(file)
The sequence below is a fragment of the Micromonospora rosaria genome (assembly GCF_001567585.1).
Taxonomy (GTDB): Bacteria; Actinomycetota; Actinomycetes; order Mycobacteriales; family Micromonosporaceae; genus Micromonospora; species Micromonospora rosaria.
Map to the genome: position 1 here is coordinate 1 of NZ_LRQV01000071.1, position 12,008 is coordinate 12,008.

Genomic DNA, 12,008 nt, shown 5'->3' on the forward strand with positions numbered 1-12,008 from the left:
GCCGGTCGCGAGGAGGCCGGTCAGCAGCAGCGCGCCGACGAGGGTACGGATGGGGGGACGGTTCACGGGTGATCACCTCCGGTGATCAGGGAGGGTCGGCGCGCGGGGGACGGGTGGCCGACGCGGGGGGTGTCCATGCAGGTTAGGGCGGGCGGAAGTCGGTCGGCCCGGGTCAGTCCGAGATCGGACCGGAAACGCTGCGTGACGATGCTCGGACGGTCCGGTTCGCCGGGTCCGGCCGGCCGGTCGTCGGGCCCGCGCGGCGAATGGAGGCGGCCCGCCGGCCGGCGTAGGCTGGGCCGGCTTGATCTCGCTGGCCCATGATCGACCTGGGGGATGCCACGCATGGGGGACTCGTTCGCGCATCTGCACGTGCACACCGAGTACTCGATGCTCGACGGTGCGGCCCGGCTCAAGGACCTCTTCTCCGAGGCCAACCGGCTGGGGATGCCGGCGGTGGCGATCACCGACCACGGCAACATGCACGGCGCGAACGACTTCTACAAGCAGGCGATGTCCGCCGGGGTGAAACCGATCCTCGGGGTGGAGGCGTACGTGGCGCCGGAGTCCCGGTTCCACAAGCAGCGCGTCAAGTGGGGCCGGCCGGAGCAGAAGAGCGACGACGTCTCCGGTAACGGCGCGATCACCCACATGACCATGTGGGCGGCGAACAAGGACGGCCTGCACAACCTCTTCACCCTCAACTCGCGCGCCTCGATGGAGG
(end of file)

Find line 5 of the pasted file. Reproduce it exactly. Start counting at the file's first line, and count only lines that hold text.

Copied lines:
GCCGGTCGCGAGGAGGCCGGTCAGCAGCAGCGCGCCGACGAGGGTACGGATGGGGGGACGGTTCACGGGTGATCACCTCCGGTGATCAGGGAGGGTCGGCGCGCGGGGGACGGGTGGCCGACGCGGGGGGTGTCCATGCAGGTTAGGGCGGGCGGAAGTCGGTCGGCCCGGGTCAGTCCGAGATCGGACCGGAAACGCTGCGTGACGATGCTCGGACGGTCCGGTTCGCCGGGTCCGGCCGGCCGGTCGTCGGGCCCGCGCGGCGAATGGAGGCGGCCCGCCGGCCGGCGTAGGCTGGGCCGGCTTGATCTCGCTGGCCCATGATCGACCTGGGGGATGCCACGCATGGGGGACTCGTTCGCGCATCTGCACGTGCACACCGAGTACTCGATGCTCGACGGTGCGGCCCGGCTCAAGGACCTCTTCTCCGAGGCCAACCGGCTGGGGATGCCGGCGGTGGCGATCACCGACCACGGCAACATGCACGGCGCGAACGACTTCTACAAGCAGGCGATGTCCGCCGGGGTGAAACCGATCCTCGGGGTGGAGGCGTACGTGGCGCCGGAGTCCCGGTTCCACAAGCAGCGCGTCAAGTGGGGCCGGCCGGAGCAGAAGAGCGACGACGTCTCCGGTAACGGCGCGATCACCCACATGACCATGTGGGCGGCGAACAAGGACGGCCTGCACAACCTCTTCACCCTCAACTCGCGCGCCTCGATGGAGG